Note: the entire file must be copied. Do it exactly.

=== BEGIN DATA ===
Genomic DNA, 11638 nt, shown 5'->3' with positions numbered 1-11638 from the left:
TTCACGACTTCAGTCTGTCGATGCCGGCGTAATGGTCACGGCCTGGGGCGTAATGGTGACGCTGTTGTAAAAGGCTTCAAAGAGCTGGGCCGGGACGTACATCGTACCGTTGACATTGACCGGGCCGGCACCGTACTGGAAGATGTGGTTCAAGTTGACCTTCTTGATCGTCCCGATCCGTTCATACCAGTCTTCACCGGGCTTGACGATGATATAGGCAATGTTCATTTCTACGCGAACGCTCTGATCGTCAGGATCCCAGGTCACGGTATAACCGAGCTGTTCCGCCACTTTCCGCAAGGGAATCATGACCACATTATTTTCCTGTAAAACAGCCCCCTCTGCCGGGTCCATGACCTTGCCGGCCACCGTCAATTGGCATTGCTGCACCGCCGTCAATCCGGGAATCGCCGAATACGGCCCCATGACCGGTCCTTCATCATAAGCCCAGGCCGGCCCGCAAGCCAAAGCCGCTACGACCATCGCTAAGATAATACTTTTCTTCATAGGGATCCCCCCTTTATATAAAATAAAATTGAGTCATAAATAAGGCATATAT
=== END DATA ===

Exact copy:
Genomic DNA, 11638 nt, shown 5'->3' with positions numbered 1-11638 from the left:
TTCACGACTTCAGTCTGTCGATGCCGGCGTAATGGTCACGGCCTGGGGCGTAATGGTGACGCTGTTGTAAAAGGCTTCAAAGAGCTGGGCCGGGACGTACATCGTACCGTTGACATTGACCGGGCCGGCACCGTACTGGAAGATGTGGTTCAAGTTGACCTTCTTGATCGTCCCGATCCGTTCATACCAGTCTTCACCGGGCTTGACGATGATATAGGCAATGTTCATTTCTACGCGAACGCTCTGATCGTCAGGATCCCAGGTCACGGTATAACCGAGCTGTTCCGCCACTTTCCGCAAGGGAATCATGACCACATTATTTTCCTGTAAAACAGCCCCCTCTGCCGGGTCCATGACCTTGCCGGCCACCGTCAATTGGCATTGCTGCACCGCCGTCAATCCGGGAATCGCCGAATACGGCCCCATGACCGGTCCTTCATCATAAGCCCAGGCCGGCCCGCAAGCCAAAGCCGCTACGACCATCGCTAAGATAATACTTTTCTTCATAGGGATCCCCCCTTTATATAAAATAAAATTGAGTCATAAATAAGGCATATAT